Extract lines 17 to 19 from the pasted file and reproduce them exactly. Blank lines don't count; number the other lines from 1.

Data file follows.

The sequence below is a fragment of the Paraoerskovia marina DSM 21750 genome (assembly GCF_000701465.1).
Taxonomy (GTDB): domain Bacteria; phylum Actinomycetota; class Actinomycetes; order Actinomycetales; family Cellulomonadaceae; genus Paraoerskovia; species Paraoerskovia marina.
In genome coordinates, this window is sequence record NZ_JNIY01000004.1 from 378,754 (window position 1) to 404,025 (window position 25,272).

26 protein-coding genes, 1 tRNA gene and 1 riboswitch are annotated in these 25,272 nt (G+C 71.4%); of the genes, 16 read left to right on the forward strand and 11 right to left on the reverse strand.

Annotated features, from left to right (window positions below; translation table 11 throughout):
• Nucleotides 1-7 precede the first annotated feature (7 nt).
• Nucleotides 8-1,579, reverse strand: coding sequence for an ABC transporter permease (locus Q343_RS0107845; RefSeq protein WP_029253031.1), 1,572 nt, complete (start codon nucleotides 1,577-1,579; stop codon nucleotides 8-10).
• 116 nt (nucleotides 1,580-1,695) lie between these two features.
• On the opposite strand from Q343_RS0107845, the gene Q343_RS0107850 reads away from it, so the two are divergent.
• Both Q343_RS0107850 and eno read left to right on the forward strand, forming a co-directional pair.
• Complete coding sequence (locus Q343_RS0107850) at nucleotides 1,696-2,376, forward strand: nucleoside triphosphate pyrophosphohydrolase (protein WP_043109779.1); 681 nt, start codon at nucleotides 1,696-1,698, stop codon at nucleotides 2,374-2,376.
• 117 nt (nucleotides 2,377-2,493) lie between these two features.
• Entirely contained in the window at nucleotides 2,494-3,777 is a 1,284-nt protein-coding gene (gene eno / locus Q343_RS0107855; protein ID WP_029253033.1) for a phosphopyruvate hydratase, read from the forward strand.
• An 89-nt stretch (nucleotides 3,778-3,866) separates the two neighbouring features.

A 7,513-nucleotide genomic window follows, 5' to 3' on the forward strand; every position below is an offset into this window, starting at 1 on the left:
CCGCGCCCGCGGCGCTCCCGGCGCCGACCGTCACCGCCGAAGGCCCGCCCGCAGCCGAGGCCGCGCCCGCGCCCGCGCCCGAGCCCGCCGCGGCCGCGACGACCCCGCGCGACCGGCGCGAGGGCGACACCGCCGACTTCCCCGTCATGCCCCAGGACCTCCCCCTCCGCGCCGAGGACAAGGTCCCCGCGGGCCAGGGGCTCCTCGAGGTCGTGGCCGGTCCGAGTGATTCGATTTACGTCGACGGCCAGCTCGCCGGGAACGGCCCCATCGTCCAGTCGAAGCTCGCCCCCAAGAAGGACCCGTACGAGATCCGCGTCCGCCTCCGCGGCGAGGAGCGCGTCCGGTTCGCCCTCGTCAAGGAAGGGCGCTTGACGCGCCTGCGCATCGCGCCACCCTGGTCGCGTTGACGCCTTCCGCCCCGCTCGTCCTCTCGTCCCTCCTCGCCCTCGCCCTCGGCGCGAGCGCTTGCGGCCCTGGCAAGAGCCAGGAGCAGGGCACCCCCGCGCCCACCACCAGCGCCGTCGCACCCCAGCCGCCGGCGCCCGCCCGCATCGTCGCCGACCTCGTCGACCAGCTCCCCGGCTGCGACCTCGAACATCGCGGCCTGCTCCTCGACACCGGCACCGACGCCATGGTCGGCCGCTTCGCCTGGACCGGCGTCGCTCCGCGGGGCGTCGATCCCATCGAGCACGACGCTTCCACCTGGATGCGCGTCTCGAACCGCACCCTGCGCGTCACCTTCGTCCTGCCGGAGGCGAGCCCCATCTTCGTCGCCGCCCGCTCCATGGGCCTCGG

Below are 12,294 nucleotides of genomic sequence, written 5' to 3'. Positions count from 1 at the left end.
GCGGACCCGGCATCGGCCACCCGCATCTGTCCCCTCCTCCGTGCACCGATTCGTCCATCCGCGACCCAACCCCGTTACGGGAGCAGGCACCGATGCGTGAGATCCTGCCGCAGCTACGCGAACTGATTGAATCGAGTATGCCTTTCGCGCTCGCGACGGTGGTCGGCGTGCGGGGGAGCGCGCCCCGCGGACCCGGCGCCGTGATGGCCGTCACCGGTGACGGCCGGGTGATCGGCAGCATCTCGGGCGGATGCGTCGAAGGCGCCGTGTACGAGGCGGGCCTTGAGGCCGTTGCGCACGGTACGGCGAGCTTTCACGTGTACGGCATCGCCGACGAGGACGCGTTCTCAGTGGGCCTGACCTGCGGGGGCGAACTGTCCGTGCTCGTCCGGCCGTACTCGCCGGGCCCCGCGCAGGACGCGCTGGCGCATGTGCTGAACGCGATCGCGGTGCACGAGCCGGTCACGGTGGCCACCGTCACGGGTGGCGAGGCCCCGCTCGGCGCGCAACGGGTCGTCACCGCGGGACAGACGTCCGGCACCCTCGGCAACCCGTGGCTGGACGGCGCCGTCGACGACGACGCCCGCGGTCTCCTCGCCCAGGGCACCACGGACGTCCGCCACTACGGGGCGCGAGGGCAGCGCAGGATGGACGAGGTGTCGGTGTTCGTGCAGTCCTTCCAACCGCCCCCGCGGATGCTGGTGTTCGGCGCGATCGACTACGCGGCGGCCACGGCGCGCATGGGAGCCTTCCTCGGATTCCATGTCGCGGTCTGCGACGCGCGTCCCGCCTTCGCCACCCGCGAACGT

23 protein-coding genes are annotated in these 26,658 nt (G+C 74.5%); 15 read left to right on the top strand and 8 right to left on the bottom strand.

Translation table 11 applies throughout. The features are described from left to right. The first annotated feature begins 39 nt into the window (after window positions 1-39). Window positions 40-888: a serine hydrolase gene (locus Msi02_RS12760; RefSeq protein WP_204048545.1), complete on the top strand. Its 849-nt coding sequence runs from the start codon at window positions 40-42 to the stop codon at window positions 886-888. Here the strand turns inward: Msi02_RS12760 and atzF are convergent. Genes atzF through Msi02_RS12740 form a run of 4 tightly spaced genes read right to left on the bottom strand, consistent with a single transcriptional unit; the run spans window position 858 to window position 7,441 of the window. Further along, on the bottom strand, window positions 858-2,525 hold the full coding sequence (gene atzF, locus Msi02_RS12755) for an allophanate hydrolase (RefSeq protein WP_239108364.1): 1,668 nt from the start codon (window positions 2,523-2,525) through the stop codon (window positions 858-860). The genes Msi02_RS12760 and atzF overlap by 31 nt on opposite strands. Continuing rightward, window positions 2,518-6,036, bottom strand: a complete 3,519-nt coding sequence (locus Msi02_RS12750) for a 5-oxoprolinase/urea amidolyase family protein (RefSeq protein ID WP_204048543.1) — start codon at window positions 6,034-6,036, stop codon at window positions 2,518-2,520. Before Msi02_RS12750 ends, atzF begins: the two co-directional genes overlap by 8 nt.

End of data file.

Below are 12,294 nucleotides of genomic sequence, written 5' to 3'. Positions count from 1 at the left end.
GCGGACCCGGCATCGGCCACCCGCATCTGTCCCCTCCTCCGTGCACCGATTCGTCCATCCGCGACCCAACCCCGTTACGGGAGCAGGCACCGATGCGTGAGATCCTGCCGCAGCTACGCGAACTGATTGAATCGAGTATGCCTTTCGCGCTCGCGACGGTGGTCGGCGTGCGGGGGAGCGCGCCCCGCGGACCCGGCGCCGTGATGGCCGTCACCGGTGACGGCCGGGTGATCGGCAGCATCTCGGGCGGATGCGTCGAAGGCGCCGTGTACGAGGCGGGCCTTGAGGCCGTTGCGCACGGTACGGCGAGCTTTCACGTGTACGGCATCGCCGACGAGGACGCGTTCTCAGTGGGCCTGACCTGCGGGGGCGAACTGTCCGTGCTCGTCCGGCCGTACTCGCCGGGCCCCGCGCAGGACGCGCTGGCGCATGTGCTGAACGCGATCGCGGTGCACGAGCCGGTCACGGTGGCCACCGTCACGGGTGGCGAGGCCCCGCTCGGCGCGCAACGGGTCGTCACCGCGGGACAGACGTCCGGCACCCTCGGCAACCCGTGGCTGGACGGCGCCGTCGACGACGACGCCCGCGGTCTCCTCGCCCAGGGCACCACGGACGTCCGCCACTACGGGGCGCGAGGGCAGCGCAGGATGGACGAGGTGTCGGTGTTCGTGCAGTCCTTCCAACCGCCCCCGCGGATGCTGGTGTTCGGCGCGATCGACTACGCGGCGGCCACGGCGCGCATGGGAGCCTTCCTCGGATTCCATGTCGCGGTCTGCGACGCGCGTCCCGCCTTCGCCACCCGCGAACGT

23 protein-coding genes are annotated in these 26,658 nt (G+C 74.5%); 15 read left to right on the top strand and 8 right to left on the bottom strand.